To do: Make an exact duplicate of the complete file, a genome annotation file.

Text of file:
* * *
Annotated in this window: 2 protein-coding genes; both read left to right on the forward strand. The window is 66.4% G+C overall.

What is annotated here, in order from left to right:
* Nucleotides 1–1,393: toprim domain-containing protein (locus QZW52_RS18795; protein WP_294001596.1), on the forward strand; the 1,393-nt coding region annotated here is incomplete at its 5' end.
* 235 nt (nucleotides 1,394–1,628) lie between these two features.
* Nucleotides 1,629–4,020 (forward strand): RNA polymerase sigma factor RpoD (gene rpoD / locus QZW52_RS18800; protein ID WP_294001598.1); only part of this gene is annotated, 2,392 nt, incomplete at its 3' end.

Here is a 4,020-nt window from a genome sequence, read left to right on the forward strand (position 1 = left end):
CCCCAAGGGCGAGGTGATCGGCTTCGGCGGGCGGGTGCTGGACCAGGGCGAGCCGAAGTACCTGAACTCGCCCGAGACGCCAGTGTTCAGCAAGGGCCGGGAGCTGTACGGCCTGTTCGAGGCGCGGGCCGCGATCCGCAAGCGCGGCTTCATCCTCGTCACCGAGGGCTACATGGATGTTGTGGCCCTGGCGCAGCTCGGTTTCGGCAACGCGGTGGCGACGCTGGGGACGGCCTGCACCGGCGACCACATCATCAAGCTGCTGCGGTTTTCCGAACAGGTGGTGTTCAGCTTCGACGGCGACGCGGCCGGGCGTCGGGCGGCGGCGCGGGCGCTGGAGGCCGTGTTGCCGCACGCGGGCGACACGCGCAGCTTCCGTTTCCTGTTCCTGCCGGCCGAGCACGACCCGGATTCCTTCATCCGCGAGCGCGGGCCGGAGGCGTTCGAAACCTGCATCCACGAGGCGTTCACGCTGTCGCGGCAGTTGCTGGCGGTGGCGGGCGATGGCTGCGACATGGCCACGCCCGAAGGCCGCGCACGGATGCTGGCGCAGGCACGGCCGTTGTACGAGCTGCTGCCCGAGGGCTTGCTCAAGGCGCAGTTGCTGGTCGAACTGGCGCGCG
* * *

Annotated in this window: 2 protein-coding genes; both read left to right on the forward strand. The window is 66.4% G+C overall.

What is annotated here, in order from left to right:
* Nucleotides 1–1,393: toprim domain-containing protein (locus QZW52_RS18795; protein WP_294001596.1), on the forward strand; the 1,393-nt coding region annotated here is incomplete at its 5' end.
* 235 nt (nucleotides 1,394–1,628) lie between these two features.
* Nucleotides 1,629–4,020 (forward strand): RNA polymerase sigma factor RpoD (gene rpoD / locus QZW52_RS18800; protein ID WP_294001598.1); only part of this gene is annotated, 2,392 nt, incomplete at its 3' end.

Here is a 4,020-nt window from a genome sequence, read left to right on the forward strand (position 1 = left end):
CCCCAAGGGCGAGGTGATCGGCTTCGGCGGGCGGGTGCTGGACCAGGGCGAGCCGAAGTACCTGAACTCGCCCGAGACGCCAGTGTTCAGCAAGGGCCGGGAGCTGTACGGCCTGTTCGAGGCGCGGGCCGCGATCCGCAAGCGCGGCTTCATCCTCGTCACCGAGGGCTACATGGATGTTGTGGCCCTGGCGCAGCTCGGTTTCGGCAACGCGGTGGCGACGCTGGGGACGGCCTGCACCGGCGACCACATCATCAAGCTGCTGCGGTTTTCCGAACAGGTGGTGTTCAGCTTCGACGGCGACGCGGCCGGGCGTCGGGCGGCGGCGCGGGCGCTGGAGGCCGTGTTGCCGCACGCGGGCGACACGCGCAGCTTCCGTTTCCTGTTCCTGCCGGCCGAGCACGACCCGGATTCCTTCATCCGCGAGCGCGGGCCGGAGGCGTTCGAAACCTGCATCCACGAGGCGTTCACGCTGTCGCGGCAGTTGCTGGCGGTGGCGGGCGATGGCTGCGACATGGCCACGCCCGAAGGCCGCGCACGGATGCTGGCGCAGGCACGGCCGTTGTACGAGCTGCTGCCCGAGGGCTTGCTCAAGGCGCAGTTGCTGGTCGAACTGGCGCGCG